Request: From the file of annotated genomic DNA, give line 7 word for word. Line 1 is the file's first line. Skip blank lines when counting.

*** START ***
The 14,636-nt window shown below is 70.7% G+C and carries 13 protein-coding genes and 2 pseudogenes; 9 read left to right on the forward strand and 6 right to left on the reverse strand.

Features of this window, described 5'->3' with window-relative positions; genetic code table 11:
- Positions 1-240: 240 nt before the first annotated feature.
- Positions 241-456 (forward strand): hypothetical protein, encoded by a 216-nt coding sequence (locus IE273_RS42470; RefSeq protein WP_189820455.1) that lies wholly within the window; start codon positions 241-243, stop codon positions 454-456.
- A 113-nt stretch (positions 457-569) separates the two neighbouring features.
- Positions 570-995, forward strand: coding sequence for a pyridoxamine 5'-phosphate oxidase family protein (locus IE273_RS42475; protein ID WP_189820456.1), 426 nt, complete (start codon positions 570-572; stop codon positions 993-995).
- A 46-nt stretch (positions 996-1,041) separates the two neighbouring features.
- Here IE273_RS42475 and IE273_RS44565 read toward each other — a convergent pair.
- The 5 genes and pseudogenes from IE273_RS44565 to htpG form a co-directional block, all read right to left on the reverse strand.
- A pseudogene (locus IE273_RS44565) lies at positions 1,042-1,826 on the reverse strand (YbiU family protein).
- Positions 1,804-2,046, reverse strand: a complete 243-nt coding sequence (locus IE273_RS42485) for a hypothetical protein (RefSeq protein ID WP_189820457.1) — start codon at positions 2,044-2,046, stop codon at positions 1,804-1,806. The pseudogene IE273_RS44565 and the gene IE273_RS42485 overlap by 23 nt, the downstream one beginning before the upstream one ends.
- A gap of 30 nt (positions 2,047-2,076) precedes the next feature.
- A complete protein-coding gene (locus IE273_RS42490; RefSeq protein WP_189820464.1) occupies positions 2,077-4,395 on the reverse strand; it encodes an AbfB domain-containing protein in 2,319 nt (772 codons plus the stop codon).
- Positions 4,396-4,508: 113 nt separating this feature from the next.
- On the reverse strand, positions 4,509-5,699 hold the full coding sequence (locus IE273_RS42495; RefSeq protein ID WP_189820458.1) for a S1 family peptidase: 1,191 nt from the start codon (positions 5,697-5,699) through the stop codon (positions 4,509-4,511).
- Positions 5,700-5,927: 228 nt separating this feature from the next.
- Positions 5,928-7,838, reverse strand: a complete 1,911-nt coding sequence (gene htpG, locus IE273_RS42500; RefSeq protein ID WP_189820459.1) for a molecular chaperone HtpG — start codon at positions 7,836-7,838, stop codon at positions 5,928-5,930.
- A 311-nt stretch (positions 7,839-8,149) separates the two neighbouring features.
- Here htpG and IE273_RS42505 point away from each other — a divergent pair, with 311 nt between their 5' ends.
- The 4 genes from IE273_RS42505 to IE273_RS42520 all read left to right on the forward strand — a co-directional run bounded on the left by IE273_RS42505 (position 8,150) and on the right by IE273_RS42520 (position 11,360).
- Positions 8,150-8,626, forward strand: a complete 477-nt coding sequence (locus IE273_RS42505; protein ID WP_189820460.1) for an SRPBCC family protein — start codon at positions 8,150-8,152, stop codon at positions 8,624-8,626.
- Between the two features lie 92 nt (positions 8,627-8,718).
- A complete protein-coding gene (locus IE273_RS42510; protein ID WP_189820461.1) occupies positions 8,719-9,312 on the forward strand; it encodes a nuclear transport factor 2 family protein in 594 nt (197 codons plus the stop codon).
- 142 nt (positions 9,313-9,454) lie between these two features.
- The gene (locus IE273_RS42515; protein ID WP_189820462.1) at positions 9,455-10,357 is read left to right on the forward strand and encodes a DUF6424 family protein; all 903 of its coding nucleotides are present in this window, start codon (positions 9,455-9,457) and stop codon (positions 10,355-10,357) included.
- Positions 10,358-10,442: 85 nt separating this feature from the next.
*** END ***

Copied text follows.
- A 46-nt stretch (positions 996-1,041) separates the two neighbouring features.